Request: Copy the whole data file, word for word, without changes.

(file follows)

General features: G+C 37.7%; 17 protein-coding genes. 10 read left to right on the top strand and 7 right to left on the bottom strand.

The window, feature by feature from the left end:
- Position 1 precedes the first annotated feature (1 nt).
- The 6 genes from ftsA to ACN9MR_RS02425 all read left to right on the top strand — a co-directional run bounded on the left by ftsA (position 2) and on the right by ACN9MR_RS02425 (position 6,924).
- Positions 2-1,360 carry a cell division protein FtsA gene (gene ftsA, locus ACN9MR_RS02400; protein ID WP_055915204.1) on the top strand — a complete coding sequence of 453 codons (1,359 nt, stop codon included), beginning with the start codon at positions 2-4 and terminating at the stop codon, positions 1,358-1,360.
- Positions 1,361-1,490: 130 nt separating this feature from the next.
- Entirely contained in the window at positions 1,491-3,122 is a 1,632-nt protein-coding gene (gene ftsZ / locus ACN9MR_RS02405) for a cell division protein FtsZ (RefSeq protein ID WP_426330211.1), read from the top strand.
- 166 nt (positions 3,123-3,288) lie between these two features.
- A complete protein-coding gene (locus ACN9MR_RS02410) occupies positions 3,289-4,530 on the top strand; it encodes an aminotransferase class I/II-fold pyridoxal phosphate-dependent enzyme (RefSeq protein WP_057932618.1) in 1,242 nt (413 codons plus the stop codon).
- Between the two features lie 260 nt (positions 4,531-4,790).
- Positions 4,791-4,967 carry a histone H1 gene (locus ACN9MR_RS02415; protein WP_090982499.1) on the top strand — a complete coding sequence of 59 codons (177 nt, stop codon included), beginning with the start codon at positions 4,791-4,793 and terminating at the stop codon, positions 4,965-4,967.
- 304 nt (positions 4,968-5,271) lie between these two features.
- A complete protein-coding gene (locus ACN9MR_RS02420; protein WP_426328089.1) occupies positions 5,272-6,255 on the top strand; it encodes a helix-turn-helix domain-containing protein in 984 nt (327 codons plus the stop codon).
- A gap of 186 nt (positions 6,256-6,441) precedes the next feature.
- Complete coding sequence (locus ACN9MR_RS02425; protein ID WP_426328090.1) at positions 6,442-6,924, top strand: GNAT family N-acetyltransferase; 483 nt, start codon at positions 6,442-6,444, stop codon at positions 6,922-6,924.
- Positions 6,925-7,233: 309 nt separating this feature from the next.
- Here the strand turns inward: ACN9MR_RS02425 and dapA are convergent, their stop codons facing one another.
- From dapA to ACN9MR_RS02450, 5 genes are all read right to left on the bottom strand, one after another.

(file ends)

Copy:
General features: G+C 37.7%; 17 protein-coding genes. 10 read left to right on the top strand and 7 right to left on the bottom strand.

The window, feature by feature from the left end:
- Position 1 precedes the first annotated feature (1 nt).
- The 6 genes from ftsA to ACN9MR_RS02425 all read left to right on the top strand — a co-directional run bounded on the left by ftsA (position 2) and on the right by ACN9MR_RS02425 (position 6,924).
- Positions 2-1,360 carry a cell division protein FtsA gene (gene ftsA, locus ACN9MR_RS02400; protein ID WP_055915204.1) on the top strand — a complete coding sequence of 453 codons (1,359 nt, stop codon included), beginning with the start codon at positions 2-4 and terminating at the stop codon, positions 1,358-1,360.
- Positions 1,361-1,490: 130 nt separating this feature from the next.
- Entirely contained in the window at positions 1,491-3,122 is a 1,632-nt protein-coding gene (gene ftsZ / locus ACN9MR_RS02405) for a cell division protein FtsZ (RefSeq protein ID WP_426330211.1), read from the top strand.
- 166 nt (positions 3,123-3,288) lie between these two features.
- A complete protein-coding gene (locus ACN9MR_RS02410) occupies positions 3,289-4,530 on the top strand; it encodes an aminotransferase class I/II-fold pyridoxal phosphate-dependent enzyme (RefSeq protein WP_057932618.1) in 1,242 nt (413 codons plus the stop codon).
- Between the two features lie 260 nt (positions 4,531-4,790).
- Positions 4,791-4,967 carry a histone H1 gene (locus ACN9MR_RS02415; protein WP_090982499.1) on the top strand — a complete coding sequence of 59 codons (177 nt, stop codon included), beginning with the start codon at positions 4,791-4,793 and terminating at the stop codon, positions 4,965-4,967.
- 304 nt (positions 4,968-5,271) lie between these two features.
- A complete protein-coding gene (locus ACN9MR_RS02420; protein WP_426328089.1) occupies positions 5,272-6,255 on the top strand; it encodes a helix-turn-helix domain-containing protein in 984 nt (327 codons plus the stop codon).
- A gap of 186 nt (positions 6,256-6,441) precedes the next feature.
- Complete coding sequence (locus ACN9MR_RS02425; protein ID WP_426328090.1) at positions 6,442-6,924, top strand: GNAT family N-acetyltransferase; 483 nt, start codon at positions 6,442-6,444, stop codon at positions 6,922-6,924.
- Positions 6,925-7,233: 309 nt separating this feature from the next.
- Here the strand turns inward: ACN9MR_RS02425 and dapA are convergent, their stop codons facing one another.
- From dapA to ACN9MR_RS02450, 5 genes are all read right to left on the bottom strand, one after another.